When an Athlete Must Be Killed

“Death is delivered pink.” And so begins an ESPN The Magazine article (5/4/09) on the track veterinarian’s unenviable role as killer of the broken. Racing calls it euthanasia, of course, but that’s simply self-absolution. In any event, this is no indictment of the vets, for as long as they continue to hold races, someone must do the dirty work.

The article follows Lauren Canady, the vet at Fair Grounds Race Course in New Orleans, early in 2009. In the first race, Canady is summoned, like a medic to the battlefield, by the radio call “A horse is down!” 4-year-old Heelbolt’s ankle has snapped. It is a horrific injury, ankle “dangling and shattered, attached only by skin,” arteries split, and “blood everywhere.” As Canady pulls up, Heelbolt is still calm, the severe pain not yet arrived. On a 0-5 scale, this is a 5. Definite euthanasia.

The scene is set: “His eyes, once coldly fixed on the track, are teary and dilated. His breathing, once quick, has quickened even more. His coat, once shiny from the pumping of oil and sweat glands, has dulled.” The vet goes to work. Stroking “his neck to say good-bye,” she administers a mix of pentobarbital (for deep sleep) and succinylcholine (to shut down the heart and brain).

And then: “Heelbolt falls under the railing, landing shoulder first, his nose in the dirt. He blinks rapidly for 10 seconds or so until his eyes, once beautifully alert, are blank. As his fellow horses, having just finished the race, jog by, his life is measured in shallow breaths — until he is no longer breathing, until he is just 1,200 pounds of expired muscle, his bloody, shattered leg hooked on a railing. It’s hard to know what a peaceful death looks like, but this isn’t it.”

Horses are not, as the author declares, “born to compete,” and heartbreaking stories like Heelbolt’s should not be found on the pages of ESPN. For all our moral posturing, especially concerning animals, passive acceptance of this quote from the article proves that some of our sensibilities remain frozen in antiquity: “…and we’re reminded that one of our country’s oldest sports is one in which the athletes sometimes die during competition.” Deaths on the playing field? Is this 2012 America or 112 Rome? I half expect Rod Serling to appear.

5 Comments

Leave a Comment

  1. Horse racing is an antiquated Romanesque cruelty ring where the racehorses breakdown and/or die almost daily.
    It’s a blood bath.
    These sentiment beings are turned into profit slaves at all costs.
    The majority of rules passed by this industry are to increase wagering.
    In the end, racehorses are dying in the dirt just like they did when it started many centuries ago.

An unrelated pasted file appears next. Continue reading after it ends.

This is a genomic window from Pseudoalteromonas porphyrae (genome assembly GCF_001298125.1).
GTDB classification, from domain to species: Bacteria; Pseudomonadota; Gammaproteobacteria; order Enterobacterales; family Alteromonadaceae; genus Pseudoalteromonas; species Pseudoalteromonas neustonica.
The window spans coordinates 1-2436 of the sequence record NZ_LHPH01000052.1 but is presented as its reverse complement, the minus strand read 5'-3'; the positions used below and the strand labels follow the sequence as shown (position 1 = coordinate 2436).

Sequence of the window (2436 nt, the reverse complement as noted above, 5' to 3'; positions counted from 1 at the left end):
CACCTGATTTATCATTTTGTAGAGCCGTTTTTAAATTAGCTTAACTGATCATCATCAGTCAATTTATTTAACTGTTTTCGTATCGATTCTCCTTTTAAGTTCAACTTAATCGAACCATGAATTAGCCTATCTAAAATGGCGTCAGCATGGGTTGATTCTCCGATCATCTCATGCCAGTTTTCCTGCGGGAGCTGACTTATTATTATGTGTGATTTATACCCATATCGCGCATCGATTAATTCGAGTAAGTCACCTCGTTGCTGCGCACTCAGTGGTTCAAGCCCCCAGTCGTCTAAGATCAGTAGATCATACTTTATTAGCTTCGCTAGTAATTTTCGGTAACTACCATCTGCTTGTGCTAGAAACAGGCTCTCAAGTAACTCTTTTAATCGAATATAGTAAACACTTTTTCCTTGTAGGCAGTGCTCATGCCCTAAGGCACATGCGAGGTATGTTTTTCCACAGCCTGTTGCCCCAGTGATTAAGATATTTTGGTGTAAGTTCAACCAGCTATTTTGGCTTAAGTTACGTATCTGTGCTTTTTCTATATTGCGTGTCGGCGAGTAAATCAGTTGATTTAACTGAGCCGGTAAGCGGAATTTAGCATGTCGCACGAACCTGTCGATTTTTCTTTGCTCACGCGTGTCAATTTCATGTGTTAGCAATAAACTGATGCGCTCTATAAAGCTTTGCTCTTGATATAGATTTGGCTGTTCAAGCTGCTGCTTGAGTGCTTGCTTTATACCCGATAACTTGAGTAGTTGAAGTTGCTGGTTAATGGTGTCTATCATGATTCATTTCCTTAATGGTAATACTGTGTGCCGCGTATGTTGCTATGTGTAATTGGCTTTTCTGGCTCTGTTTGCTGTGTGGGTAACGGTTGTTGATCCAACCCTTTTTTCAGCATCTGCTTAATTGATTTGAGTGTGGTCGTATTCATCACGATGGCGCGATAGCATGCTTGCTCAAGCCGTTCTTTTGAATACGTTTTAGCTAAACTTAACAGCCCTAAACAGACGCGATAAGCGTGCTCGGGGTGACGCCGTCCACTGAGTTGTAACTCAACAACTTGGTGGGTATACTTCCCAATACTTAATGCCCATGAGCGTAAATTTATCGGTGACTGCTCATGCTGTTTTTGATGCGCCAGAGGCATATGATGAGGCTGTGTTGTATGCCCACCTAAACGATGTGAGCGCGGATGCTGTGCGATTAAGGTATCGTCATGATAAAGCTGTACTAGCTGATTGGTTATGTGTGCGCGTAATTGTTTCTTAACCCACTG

The multibillion dollar horse racing industry, and their well-financed public relations people ensure that the deaths are minimized, and often hidden from the replays.
    This is all portrayed by the fancy hat, come party with us, mint juleps, and everything is glorious in la-la land – only it isn’t.
    Shame on people who send their horses into this cruelty circus, and death camp. You don’t love your horses you just want to stroke your ego and, in some cases, fatten your wallet.
    If you really loved them then you wouldn’t subject them to the mandatory operating procedures of whipping/beating, doping, dumping, and/or dying.
    You supporters are pathetic low life parasitic scum bags living off of a voiceless sentiment being, and even ensuring that they pay with their lives for your stupid $2 bets.
    You even go so far as to accept the delusion. You are either incredibly stupid, masochistic and/or deliberately delusional.
    Whatever you are – you are indirectly killing these horses.

  2. These enjoyable events for humans need to be stopped. Just as Bullfighting has been stoped in some places where it was a national pastime. These beautiful, and majestic animals, should be running free just as God intended them to.
    Bets can be placed on Football, Baseball, Baketball , etc . This needs to stop now.

Leave a Reply

Fill in your details below or click an icon to log in:

WordPress.com Logo

You are commenting using your WordPress.com account. Log Out / Change )

Twitter picture

You are commenting using your Twitter account. Log Out / Change )

Facebook photo

You are commenting using your Facebook account. Log Out / Change )

Google+ photo

You are commenting using your Google+ account. Log Out / Change )

Connecting to %s